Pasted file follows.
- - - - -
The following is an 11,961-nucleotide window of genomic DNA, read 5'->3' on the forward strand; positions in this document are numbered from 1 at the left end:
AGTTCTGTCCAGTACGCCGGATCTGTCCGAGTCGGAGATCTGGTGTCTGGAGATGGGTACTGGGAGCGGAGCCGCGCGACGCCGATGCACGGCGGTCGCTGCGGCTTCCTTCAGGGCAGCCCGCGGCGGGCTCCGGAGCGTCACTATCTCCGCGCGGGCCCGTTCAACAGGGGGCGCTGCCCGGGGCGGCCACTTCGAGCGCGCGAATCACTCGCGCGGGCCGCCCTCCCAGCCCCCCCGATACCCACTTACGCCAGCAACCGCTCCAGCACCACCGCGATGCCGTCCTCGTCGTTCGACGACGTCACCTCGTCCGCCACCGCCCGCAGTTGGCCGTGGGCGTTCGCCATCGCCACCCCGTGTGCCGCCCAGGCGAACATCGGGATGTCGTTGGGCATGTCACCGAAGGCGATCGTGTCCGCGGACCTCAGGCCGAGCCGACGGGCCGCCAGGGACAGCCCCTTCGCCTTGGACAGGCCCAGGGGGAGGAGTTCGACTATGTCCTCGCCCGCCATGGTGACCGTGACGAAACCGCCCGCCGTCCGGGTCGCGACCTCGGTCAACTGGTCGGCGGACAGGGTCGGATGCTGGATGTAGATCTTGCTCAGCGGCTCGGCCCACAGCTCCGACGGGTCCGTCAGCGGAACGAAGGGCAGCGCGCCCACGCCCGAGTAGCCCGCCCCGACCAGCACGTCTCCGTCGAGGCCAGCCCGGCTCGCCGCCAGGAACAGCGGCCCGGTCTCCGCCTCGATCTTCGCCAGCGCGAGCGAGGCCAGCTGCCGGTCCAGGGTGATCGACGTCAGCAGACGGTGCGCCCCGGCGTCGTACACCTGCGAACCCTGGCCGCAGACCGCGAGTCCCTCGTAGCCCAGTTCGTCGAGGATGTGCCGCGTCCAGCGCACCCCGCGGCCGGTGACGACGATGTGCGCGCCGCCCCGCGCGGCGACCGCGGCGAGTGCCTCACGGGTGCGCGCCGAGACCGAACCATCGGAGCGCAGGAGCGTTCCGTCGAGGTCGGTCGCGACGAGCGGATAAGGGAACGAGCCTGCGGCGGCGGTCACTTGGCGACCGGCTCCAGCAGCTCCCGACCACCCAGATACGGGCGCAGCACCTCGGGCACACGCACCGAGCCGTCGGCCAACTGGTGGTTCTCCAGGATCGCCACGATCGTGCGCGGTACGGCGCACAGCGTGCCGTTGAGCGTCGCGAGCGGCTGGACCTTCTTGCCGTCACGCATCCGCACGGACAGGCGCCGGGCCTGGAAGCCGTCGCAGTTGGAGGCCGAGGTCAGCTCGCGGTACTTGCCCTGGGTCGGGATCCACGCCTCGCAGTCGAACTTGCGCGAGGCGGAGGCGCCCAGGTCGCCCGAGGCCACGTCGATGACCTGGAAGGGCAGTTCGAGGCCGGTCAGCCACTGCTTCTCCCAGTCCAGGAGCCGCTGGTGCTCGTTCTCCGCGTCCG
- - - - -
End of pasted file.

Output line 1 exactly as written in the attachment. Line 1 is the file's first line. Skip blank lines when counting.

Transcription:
The following is an 11,961-nucleotide window of genomic DNA, read 5'->3' on the forward strand; positions in this document are numbered from 1 at the left end: